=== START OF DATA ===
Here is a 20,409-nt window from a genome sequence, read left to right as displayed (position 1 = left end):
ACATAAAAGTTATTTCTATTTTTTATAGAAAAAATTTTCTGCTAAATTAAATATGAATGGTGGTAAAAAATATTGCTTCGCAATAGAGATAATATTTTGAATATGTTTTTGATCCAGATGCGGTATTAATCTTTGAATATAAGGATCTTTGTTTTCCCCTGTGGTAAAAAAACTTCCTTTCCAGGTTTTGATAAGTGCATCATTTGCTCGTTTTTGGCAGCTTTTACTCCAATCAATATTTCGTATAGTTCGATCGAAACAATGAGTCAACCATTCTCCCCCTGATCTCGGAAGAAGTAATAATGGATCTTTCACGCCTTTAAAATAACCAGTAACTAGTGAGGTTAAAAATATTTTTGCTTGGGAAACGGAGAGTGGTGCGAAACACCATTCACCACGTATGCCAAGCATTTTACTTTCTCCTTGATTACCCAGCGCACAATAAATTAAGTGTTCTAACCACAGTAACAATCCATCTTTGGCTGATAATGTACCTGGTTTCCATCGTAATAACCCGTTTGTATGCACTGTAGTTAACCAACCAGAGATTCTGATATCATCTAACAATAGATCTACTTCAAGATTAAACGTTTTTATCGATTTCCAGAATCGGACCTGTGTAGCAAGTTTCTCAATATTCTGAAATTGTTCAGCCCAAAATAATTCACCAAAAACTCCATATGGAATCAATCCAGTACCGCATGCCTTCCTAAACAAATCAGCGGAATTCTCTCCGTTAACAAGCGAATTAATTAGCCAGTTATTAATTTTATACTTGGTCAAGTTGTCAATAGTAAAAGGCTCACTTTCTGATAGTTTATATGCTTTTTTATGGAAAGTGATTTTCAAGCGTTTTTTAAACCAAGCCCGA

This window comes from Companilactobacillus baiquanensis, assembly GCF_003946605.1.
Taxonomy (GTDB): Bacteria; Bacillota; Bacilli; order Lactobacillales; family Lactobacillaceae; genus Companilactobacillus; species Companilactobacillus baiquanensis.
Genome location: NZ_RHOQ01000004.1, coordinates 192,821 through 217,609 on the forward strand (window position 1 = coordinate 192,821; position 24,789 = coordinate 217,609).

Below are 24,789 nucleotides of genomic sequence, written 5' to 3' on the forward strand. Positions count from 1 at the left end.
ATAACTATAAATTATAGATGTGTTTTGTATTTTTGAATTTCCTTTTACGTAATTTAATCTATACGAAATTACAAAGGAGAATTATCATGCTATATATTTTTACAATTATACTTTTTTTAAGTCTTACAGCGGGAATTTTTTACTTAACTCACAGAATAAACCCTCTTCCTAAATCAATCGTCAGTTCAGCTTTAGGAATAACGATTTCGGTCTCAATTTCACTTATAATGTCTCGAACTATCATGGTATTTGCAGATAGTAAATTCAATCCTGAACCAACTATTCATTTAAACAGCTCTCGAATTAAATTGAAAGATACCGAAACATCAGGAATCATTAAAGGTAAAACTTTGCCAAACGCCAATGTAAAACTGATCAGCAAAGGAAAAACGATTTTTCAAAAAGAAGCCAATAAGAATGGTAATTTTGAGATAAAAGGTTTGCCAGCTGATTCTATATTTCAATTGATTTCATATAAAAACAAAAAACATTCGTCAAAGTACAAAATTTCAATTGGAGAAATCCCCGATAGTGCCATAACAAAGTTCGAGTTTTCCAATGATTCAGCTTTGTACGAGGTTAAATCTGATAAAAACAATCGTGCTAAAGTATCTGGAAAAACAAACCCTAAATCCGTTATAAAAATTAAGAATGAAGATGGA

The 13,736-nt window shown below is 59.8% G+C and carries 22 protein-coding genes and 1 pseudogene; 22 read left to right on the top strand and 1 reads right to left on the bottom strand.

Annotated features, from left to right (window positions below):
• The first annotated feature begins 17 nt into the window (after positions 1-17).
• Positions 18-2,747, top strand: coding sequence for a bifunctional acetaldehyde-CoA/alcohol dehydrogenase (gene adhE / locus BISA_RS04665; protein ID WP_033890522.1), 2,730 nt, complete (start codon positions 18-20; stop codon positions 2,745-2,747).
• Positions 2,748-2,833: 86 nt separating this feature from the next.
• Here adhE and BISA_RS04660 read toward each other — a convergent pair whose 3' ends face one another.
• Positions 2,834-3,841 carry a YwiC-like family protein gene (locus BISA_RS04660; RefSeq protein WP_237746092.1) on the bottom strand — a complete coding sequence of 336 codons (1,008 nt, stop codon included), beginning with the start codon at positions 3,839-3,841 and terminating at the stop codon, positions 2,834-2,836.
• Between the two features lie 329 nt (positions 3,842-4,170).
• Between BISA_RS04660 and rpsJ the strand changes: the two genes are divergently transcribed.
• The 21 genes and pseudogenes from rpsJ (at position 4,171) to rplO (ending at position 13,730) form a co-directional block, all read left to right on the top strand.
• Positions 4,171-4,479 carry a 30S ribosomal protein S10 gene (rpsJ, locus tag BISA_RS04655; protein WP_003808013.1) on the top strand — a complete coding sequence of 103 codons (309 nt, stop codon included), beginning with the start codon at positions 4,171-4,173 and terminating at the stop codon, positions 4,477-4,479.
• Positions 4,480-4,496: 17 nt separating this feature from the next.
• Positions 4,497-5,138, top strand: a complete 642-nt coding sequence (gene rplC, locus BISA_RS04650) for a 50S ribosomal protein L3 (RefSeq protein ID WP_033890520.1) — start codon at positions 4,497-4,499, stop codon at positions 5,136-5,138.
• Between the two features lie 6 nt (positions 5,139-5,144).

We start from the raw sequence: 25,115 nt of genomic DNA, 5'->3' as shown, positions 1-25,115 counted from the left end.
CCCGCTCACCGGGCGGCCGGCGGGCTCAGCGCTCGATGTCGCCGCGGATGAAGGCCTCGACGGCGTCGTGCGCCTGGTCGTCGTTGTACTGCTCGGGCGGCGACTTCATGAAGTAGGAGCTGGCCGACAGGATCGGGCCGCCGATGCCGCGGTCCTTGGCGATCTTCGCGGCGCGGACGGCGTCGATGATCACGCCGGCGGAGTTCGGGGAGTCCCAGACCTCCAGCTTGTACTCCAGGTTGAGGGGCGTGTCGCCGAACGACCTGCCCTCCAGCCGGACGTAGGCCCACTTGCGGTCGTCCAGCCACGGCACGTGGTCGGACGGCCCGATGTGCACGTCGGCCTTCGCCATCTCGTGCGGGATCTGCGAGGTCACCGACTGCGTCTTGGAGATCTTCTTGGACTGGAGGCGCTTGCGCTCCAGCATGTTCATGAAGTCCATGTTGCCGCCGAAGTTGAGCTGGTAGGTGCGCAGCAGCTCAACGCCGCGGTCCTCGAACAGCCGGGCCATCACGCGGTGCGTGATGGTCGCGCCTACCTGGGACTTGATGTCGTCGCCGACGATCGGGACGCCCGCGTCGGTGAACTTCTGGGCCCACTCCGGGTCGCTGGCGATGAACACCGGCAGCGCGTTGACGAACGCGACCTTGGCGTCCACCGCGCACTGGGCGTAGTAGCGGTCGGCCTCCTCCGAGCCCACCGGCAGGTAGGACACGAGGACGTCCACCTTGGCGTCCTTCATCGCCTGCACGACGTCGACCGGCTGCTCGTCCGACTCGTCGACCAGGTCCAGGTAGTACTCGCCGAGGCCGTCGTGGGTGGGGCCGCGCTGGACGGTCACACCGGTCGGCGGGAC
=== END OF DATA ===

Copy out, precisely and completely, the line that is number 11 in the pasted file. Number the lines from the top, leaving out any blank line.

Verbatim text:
• Positions 18-2,747, top strand: coding sequence for a bifunctional acetaldehyde-CoA/alcohol dehydrogenase (gene adhE / locus BISA_RS04665; protein ID WP_033890522.1), 2,730 nt, complete (start codon positions 18-20; stop codon positions 2,745-2,747).